Garbage and recycling management company WM is naturally decentralized, with most of its 50,000 employees in trucks picking up waste around the U.S. But at the company’s corporate headquarters in Houston, there was a similar sense of disconnect among the company’s few hundred office workers.
“We were in two different high-rise buildings. The corporate headquarters was bifurcated, to say the least,” says Anne Fridrych, director of corporate real estate at WM.
So when the company began scouting a new office a few years ago, bringing workers together became a primary objective. Now the company has a headquarters in a downtown Houston office tower that went to great lengths to bring workers together. With a nine-story staircase cut into the building, WM’s new offices are a bold instigation to reconnect.
It’s a major change from the previous setup, Fridrych says. Aside from being physically separated in two buildings before, each of those buildings were also siloed, with few spaces where employees could casually interact or even see each other. “People didn’t really leave their floors.”
The design of the new space, located on nine floors within a brand-new 35-story tower, set out to make sure workers had a reason to leave their offices—and their floors. Designed by Perkins&Will, the nine-story grand staircase is flanked for its entire length by a lush living wall.
“Through the design process we knew that we wanted vertical integration and collaboration throughout the space. And it’s hard to get that when you’re vertical and not horizontal,” Fridrych says.
The staircase, designed in an airy trapezoidal shape that mimics WM’s logo, is intended to weave the space together, and give employees a light-filled area to linger near on breaks or to use to venture from floor to floor. Fridrych points out that there’s even a little social engineering built in. “It would entice people to use it, but it would also allow different departments to access one another going up and down the stairway instead of going into an elevator where you’re a little more purposeful about where you’re going,” she says. “If you’re on the stairs you might stop at certain floors in between.”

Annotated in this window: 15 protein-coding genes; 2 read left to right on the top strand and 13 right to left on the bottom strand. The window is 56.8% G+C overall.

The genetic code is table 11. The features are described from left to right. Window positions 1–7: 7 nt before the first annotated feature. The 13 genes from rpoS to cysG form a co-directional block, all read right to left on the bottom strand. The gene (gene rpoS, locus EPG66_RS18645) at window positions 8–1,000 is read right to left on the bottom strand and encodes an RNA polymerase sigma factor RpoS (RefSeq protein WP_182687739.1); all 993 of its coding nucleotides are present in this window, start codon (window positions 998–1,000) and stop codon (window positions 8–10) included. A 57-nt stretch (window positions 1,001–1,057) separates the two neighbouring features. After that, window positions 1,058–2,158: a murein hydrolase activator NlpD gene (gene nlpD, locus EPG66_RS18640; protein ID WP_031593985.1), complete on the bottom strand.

For the architects such a space made sense, but actually building it was far from straightforward. For one, the tower was nearly complete when WM and Perkins&Will decided that the offices needed a nine-story hole cut in the concrete. “The slabs were already poured. It was a hugely difficult process,” says Jennifer Carzoli, an associate principal at Perkins&Will, noting that meetings had to be held with the city’s building department to get officials on board. “I mean, nobody has a nine-story stair connecting this many floors with assembly space.”
The office is more than just a nice staircase, though. In line with the company’s recycling business, the interiors were designed to use mainly recycled materials, including car windshields and plastic bottles. “We decided also to leave a lot of materials raw,” Carzoli says. (For example, by reducing the finishes on the building’s structural columns.) “Every material was scrutinized.”
The office space itself was also rethought, with almost all private offices eliminated in favor of large shared workspaces. Those that remain have been pushed to the center of each floor, ensuring that 90% of workers have seats near windows.
To push the social interaction even further, a café was built within the office. It’s located just off the staircase. Now that the office is open for in-person work, Fridrych says, “It really gets people out of their suites and into all of the space.”